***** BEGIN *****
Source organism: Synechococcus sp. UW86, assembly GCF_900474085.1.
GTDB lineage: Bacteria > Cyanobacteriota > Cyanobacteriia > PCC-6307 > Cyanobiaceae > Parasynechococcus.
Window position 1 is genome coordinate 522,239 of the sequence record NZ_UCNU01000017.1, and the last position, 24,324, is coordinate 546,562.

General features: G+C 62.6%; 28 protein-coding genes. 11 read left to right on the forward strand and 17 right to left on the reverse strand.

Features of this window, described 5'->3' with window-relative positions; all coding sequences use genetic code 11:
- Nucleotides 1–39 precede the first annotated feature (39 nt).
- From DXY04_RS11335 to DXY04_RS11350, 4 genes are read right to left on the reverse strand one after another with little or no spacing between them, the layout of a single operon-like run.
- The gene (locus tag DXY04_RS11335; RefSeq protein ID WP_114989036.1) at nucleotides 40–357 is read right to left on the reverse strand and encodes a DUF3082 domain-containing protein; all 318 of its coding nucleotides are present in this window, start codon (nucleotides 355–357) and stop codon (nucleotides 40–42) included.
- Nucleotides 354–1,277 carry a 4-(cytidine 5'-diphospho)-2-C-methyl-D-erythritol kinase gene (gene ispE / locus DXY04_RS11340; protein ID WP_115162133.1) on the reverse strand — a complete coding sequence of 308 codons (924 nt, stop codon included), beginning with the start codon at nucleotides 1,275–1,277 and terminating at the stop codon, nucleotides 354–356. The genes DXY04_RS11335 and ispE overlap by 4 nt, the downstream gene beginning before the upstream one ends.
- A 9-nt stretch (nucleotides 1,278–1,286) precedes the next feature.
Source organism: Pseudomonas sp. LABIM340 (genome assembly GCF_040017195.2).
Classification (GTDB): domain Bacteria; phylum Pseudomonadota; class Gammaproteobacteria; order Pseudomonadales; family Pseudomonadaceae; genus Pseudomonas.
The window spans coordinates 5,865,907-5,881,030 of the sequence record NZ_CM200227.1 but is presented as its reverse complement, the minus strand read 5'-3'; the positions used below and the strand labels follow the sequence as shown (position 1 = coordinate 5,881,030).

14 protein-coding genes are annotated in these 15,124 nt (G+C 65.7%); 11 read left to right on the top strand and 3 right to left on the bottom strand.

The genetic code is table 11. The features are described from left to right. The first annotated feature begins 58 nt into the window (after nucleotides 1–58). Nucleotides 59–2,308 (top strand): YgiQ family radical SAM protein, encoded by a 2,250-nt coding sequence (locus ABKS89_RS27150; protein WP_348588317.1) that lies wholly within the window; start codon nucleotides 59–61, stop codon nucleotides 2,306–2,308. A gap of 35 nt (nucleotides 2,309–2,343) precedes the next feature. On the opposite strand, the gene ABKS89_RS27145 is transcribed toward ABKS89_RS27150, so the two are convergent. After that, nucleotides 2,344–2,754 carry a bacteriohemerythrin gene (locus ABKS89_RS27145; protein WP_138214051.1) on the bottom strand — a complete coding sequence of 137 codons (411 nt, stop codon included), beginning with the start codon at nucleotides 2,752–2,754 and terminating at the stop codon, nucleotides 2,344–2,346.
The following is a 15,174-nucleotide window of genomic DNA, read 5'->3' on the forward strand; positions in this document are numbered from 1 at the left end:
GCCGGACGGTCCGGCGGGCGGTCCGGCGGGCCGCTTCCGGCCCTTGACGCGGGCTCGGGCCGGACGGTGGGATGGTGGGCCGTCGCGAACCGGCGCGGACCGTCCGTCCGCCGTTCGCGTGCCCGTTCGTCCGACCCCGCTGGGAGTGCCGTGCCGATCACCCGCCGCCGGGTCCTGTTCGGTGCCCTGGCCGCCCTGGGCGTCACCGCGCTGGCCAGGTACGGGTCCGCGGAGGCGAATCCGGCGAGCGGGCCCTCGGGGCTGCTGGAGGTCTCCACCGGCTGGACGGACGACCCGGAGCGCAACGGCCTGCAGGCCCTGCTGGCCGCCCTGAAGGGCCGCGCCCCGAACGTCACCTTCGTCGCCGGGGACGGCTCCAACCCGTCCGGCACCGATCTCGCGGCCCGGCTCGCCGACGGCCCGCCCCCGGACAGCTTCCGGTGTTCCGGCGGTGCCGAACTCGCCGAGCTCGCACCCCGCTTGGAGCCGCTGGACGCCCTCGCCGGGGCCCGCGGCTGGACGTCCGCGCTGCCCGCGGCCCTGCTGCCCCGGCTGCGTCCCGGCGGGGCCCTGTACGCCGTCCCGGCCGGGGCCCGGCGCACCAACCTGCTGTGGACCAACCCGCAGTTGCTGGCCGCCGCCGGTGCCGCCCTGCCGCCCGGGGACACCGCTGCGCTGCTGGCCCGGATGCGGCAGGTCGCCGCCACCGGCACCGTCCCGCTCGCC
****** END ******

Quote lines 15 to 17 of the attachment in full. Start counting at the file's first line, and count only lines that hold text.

The genetic code is table 11. The features are described from left to right. The first annotated feature begins 58 nt into the window (after nucleotides 1–58). Nucleotides 59–2,308 (top strand): YgiQ family radical SAM protein, encoded by a 2,250-nt coding sequence (locus ABKS89_RS27150; protein WP_348588317.1) that lies wholly within the window; start codon nucleotides 59–61, stop codon nucleotides 2,306–2,308. A gap of 35 nt (nucleotides 2,309–2,343) precedes the next feature. On the opposite strand, the gene ABKS89_RS27145 is transcribed toward ABKS89_RS27150, so the two are convergent. After that, nucleotides 2,344–2,754 carry a bacteriohemerythrin gene (locus ABKS89_RS27145; protein WP_138214051.1) on the bottom strand — a complete coding sequence of 137 codons (411 nt, stop codon included), beginning with the start codon at nucleotides 2,752–2,754 and terminating at the stop codon, nucleotides 2,344–2,346.
The following is a 15,174-nucleotide window of genomic DNA, read 5'->3' on the forward strand; positions in this document are numbered from 1 at the left end:
GCCGGACGGTCCGGCGGGCGGTCCGGCGGGCCGCTTCCGGCCCTTGACGCGGGCTCGGGCCGGACGGTGGGATGGTGGGCCGTCGCGAACCGGCGCGGACCGTCCGTCCGCCGTTCGCGTGCCCGTTCGTCCGACCCCGCTGGGAGTGCCGTGCCGATCACCCGCCGCCGGGTCCTGTTCGGTGCCCTGGCCGCCCTGGGCGTCACCGCGCTGGCCAGGTACGGGTCCGCGGAGGCGAATCCGGCGAGCGGGCCCTCGGGGCTGCTGGAGGTCTCCACCGGCTGGACGGACGACCCGGAGCGCAACGGCCTGCAGGCCCTGCTGGCCGCCCTGAAGGGCCGCGCCCCGAACGTCACCTTCGTCGCCGGGGACGGCTCCAACCCGTCCGGCACCGATCTCGCGGCCCGGCTCGCCGACGGCCCGCCCCCGGACAGCTTCCGGTGTTCCGGCGGTGCCGAACTCGCCGAGCTCGCACCCCGCTTGGAGCCGCTGGACGCCCTCGCCGGGGCCCGCGGCTGGACGTCCGCGCTGCCCGCGGCCCTGCTGCCCCGGCTGCGTCCCGGCGGGGCCCTGTACGCCGTCCCGGCCGGGGCCCGGCGCACCAACCTGCTGTGGACCAACCCGCAGTTGCTGGCCGCCGCCGGTGCCGCCCTGCCGCCCGGGGACACCGCTGCGCTGCTGGCCCGGATGCGGCAGGTCGCCGCCACCGGCACCGTCCCGCTCGCC